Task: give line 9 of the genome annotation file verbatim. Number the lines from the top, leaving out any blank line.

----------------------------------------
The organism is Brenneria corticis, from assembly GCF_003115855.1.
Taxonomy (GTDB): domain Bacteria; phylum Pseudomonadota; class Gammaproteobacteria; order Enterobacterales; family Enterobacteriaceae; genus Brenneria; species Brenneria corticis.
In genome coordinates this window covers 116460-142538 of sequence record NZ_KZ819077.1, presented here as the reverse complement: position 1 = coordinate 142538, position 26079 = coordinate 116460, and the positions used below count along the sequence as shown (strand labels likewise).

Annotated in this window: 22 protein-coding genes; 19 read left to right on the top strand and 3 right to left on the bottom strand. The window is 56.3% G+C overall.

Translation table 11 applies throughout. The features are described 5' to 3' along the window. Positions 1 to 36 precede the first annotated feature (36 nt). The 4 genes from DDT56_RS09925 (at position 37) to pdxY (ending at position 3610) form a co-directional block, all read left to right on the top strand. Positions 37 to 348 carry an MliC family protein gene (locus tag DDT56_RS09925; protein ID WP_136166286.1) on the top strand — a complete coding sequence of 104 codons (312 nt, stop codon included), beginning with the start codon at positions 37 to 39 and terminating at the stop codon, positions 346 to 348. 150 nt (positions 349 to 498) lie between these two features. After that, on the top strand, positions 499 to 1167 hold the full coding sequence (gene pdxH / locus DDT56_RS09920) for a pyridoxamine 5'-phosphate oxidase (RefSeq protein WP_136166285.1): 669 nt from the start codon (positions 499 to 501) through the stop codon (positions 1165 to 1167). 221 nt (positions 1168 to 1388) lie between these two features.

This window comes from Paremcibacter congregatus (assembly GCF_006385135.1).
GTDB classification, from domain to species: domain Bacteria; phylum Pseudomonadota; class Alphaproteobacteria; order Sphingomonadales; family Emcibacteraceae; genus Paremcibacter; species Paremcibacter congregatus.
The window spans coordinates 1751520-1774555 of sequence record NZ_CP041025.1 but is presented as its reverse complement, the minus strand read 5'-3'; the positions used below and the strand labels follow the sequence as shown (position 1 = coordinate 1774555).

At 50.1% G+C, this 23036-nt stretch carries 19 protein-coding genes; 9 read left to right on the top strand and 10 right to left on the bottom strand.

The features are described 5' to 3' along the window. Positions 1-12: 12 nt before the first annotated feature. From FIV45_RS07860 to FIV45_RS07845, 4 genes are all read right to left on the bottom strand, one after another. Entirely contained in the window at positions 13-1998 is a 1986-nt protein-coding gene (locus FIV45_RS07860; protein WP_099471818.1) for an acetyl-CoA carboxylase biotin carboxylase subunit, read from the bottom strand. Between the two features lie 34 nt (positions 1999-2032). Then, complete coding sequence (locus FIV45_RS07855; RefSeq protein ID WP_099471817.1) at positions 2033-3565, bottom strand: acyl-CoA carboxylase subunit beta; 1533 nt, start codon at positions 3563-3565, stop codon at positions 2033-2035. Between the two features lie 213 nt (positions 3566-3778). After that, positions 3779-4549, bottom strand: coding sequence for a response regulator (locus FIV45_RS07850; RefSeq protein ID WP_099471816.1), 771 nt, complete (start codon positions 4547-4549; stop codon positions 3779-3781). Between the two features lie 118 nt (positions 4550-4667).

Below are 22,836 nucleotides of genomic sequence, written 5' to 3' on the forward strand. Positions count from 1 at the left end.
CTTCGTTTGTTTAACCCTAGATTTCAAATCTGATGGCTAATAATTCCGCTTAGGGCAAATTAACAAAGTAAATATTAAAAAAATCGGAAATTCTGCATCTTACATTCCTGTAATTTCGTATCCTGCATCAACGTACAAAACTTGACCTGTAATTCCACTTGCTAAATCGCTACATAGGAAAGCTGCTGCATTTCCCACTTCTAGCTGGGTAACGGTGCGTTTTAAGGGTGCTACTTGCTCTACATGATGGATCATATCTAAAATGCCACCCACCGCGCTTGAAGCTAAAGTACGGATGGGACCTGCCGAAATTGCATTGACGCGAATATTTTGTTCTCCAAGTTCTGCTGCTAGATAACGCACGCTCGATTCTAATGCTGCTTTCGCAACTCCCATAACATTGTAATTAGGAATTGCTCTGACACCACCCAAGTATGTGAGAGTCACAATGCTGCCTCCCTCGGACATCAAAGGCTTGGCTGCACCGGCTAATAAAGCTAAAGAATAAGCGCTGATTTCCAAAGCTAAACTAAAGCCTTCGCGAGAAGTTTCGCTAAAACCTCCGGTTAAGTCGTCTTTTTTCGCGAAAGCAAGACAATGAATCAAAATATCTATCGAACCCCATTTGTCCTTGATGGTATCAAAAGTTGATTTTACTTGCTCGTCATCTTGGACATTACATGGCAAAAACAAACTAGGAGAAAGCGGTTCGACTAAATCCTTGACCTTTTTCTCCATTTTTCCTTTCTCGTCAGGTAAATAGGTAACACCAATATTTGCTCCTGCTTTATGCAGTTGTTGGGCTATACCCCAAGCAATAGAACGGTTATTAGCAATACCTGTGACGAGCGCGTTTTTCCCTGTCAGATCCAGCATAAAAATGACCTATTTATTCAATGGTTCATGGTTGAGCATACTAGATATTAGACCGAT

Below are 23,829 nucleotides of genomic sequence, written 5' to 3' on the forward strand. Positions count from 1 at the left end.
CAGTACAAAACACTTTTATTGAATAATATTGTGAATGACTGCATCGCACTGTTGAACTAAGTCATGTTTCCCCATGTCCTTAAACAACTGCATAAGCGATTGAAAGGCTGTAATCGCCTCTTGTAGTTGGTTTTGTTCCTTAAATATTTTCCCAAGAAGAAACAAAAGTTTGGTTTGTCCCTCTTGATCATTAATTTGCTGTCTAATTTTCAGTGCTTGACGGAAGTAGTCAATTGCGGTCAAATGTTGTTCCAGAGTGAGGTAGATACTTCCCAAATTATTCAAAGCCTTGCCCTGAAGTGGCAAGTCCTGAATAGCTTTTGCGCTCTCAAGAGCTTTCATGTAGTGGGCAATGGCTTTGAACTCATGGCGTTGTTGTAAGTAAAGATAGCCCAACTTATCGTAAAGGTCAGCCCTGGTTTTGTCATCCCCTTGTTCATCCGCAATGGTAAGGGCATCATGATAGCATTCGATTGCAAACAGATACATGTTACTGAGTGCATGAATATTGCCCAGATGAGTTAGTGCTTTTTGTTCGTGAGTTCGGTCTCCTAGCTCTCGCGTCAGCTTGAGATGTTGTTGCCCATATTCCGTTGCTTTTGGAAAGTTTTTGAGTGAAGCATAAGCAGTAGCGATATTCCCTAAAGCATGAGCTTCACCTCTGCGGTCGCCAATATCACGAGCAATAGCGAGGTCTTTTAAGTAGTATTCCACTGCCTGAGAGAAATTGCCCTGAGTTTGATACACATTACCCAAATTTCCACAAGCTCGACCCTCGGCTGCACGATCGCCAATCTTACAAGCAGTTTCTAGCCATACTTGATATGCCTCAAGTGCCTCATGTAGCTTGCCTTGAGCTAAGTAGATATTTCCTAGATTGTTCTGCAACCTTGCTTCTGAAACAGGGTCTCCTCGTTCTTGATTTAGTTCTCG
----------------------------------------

At 50.1% G+C, this 23036-nt stretch carries 19 protein-coding genes; 9 read left to right on the top strand and 10 right to left on the bottom strand.